Family-friendly transport: lifecycle by bicycle

Mom in style: Red high-heeled wedges, purse in the front child seat; the back seat, her daughter
Photo credit: Emily Dumler

My fervent enthusiasm for the bicycle-way-of-life comes from my own perspective. I do not (yet) have children, and I rarely transport anyone but myself – save for a ‘double-bike’ if a friend has a flat tire or left their bike at the wrong location. And fairly, I often get the comment from friends (who are parents) who state, “That’s nice, but wait until you have kids.”    Indeed I sympathize with such sentiments; having children adds an extra complication to the cycle-friendly lifestyle I take for granted.

Interestingly though, this thought pattern often doesn’t resonate with the Dutch. While traveling with children takes a bit more thought, it is just as common – or more common – in the city to see parents drop their children at school by bike than by car; or run errands with kids, pets and groceries in a bakfiets (carrier-bike). Infants are willingly strapped into ‘booster seats’ on the handlebar and daycare providers have 8-seater carrier-wagon cycles to take children out for a moving-recess. Who needs a playground or a car when everything is close by and children enjoy the fresh-air transportation and exploration?

Of course, there are other reasons that facilitate a family-friendly cycling behaviour: urban planning tactics that facilitate safe cycling paths, air quality conditions, limited elevation change, relatively short distances and moderate temperatures. With such provisions, parents and children not only survive by adopting the bicycle as their main transport method bicycle, they thrive.

After 2 years in the Netherlands and 3 years in Scandinavia before, it continues to fascinate and encourage me to see that this is possible. And, I’m not the only one… this cycling mentality is a photographer’s dream. A friend of mine recently visited Amsterdam & Groningen and took the most beautiful photos of the lifecycle by bicycle: from young love, to pregnant women to mothers with one or more children on the same two-wheels.  Perhaps someday, this will be a more common scene in other cities with similar geography and planning: here’s hoping.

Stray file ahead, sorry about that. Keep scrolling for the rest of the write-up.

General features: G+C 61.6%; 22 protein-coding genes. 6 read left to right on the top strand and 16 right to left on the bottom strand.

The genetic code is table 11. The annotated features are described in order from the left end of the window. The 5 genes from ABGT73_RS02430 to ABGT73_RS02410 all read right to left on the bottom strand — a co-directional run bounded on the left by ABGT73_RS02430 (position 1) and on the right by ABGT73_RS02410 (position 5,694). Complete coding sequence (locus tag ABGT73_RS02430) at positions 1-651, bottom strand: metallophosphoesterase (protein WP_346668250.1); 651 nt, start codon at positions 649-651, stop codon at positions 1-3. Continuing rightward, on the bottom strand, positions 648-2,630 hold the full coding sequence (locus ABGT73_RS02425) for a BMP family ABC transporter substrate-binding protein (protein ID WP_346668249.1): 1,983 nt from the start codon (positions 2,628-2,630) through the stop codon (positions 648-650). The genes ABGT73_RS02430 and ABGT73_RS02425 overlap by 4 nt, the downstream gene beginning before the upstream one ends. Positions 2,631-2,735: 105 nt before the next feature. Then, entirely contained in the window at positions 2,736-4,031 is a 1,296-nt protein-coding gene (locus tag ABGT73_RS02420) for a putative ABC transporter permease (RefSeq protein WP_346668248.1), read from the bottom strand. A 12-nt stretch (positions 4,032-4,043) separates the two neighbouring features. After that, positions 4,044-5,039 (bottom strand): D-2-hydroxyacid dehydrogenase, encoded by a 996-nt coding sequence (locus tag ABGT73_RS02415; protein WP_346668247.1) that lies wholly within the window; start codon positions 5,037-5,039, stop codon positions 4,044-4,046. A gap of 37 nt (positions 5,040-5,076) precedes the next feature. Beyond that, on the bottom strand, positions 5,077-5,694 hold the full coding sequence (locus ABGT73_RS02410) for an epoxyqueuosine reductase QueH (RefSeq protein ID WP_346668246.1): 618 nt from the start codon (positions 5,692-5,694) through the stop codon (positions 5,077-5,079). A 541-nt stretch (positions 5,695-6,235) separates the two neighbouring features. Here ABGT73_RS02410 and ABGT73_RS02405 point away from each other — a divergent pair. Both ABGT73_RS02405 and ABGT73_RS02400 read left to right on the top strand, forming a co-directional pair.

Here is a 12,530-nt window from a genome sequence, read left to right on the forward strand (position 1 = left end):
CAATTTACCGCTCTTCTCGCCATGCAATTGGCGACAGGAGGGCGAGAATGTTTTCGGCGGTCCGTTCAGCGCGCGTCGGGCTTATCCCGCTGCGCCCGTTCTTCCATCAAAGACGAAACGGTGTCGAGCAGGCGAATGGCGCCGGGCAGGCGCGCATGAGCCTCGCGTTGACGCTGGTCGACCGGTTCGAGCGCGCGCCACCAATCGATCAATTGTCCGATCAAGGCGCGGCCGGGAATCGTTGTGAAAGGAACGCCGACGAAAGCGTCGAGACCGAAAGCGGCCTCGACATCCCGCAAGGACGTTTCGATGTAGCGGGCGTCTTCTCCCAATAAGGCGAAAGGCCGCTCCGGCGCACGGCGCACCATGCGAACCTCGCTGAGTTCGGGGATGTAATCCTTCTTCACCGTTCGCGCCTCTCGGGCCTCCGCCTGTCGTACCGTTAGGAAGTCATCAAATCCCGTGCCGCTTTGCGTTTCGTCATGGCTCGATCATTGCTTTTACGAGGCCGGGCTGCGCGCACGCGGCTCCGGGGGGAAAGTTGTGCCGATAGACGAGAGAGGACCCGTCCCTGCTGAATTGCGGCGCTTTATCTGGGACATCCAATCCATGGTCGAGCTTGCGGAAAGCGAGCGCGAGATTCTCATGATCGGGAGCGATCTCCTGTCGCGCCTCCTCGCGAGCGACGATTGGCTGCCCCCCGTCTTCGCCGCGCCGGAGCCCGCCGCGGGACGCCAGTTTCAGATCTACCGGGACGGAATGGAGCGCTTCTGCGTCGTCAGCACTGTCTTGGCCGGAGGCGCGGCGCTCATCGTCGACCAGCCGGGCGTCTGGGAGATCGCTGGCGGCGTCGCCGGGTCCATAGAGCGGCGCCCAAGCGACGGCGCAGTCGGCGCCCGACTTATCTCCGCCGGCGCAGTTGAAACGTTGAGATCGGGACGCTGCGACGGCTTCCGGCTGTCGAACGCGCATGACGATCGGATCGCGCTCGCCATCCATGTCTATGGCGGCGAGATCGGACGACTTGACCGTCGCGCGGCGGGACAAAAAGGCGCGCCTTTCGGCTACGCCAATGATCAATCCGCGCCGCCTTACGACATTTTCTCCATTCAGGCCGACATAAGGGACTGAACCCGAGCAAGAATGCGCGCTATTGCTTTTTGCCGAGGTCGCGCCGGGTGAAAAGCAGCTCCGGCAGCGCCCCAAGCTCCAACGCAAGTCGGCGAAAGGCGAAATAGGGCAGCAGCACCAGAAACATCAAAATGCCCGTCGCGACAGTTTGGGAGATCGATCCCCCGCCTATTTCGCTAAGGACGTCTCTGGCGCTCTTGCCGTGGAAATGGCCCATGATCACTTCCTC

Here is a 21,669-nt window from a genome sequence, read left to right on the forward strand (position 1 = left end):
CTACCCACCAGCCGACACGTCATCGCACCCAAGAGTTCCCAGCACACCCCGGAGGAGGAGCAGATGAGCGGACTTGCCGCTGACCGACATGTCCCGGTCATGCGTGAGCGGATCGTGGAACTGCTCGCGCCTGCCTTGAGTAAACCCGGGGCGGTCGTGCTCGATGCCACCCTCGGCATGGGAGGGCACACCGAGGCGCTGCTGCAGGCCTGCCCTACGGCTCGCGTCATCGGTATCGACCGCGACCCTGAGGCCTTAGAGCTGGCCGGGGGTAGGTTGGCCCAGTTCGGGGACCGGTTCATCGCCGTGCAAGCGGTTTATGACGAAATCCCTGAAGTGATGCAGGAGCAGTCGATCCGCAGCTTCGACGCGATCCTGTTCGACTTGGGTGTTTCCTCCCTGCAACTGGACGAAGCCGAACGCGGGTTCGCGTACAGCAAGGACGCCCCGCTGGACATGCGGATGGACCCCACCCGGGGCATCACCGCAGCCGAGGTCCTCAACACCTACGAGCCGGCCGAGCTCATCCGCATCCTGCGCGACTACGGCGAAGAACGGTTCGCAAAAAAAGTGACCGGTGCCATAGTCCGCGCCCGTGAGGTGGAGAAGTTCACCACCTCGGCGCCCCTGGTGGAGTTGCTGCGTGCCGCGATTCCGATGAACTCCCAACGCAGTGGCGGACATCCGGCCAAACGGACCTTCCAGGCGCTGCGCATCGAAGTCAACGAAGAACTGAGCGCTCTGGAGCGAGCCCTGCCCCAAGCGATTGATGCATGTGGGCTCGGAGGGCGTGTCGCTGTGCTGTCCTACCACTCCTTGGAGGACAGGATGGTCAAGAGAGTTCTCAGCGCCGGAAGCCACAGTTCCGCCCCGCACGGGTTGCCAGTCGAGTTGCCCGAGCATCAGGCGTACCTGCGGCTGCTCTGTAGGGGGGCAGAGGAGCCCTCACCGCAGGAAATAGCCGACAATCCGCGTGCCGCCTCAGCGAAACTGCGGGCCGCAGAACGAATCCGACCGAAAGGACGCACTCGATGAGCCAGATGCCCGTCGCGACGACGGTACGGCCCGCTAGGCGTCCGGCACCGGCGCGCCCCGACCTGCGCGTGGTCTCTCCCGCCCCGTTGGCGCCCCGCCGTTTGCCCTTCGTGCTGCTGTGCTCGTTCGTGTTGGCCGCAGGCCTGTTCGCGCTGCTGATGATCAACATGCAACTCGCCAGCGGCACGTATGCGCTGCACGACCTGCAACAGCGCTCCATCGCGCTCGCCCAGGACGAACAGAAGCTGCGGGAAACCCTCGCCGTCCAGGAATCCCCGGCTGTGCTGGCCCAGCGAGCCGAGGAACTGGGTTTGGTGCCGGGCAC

Dutch love – by bike
Photo credit: Emily Dumler
6 months pregnant & walking the dog – by bike of course
Photo credit: Emily Dumler
This is a ‘fold-away’ bike – easy to carry on the train or up the stairs. Once unfolded it easily accompanies a mother, daughter and pet through central Amsterdam
Photo credit: Emily Dumler
Family outing to the outdoor organic market: two kids, one mom and many a canal bridge to cross in Amsterdam’s Jordaan neighbourhood
Photo credit: Emily Dumler
Upgrading: The Dutch version of a station wagon
Photo credit: Emily Dumler

All the photographs in this post were taken by Emily Dumler.

Advertisements

6 thoughts on “Family-friendly transport: lifecycle by bicycle

  1. Very nice blog indeed Jen, and lovely pictures 🙂
    i agree on your point about urban planning; Scandinavia and Holland are just in advance in terms of biking facilities, and there’s a good reason why i’ve never learned how to drive, considering i always settled in cities where biking and public transports were easy and cheap to access. Now that i am in the UAE, i just feel absolutely restricted: while i would normally love considering myself a pedestrian, i feel stuck because of distances (and heat). And while people drive, the population suffers from obesity and diabetes. However, the wind is changing somehow: bike paths for roadbikes are popping up in the desert (don’t ask…) and motion is now a key word in schools. Let’s see how it goes in the few months, the cities here are changing every day.

  2. Magnificent goods from you, man. I’ve understand your stuff previous to and you are just too great. I actually like what you’ve acquired here,
    certainly like what you’re stating and the way in which you say it. You make it entertaining and you still care for to keep it wise. I cant wait to read much more from you. This is really a terrific web site.

Leave a Reply

Fill in your details below or click an icon to log in:

WordPress.com Logo

You are commenting using your WordPress.com account. Log Out / Change )

Twitter picture

You are commenting using your Twitter account. Log Out / Change )

Facebook photo

You are commenting using your Facebook account. Log Out / Change )

Google+ photo

You are commenting using your Google+ account. Log Out / Change )

Connecting to %s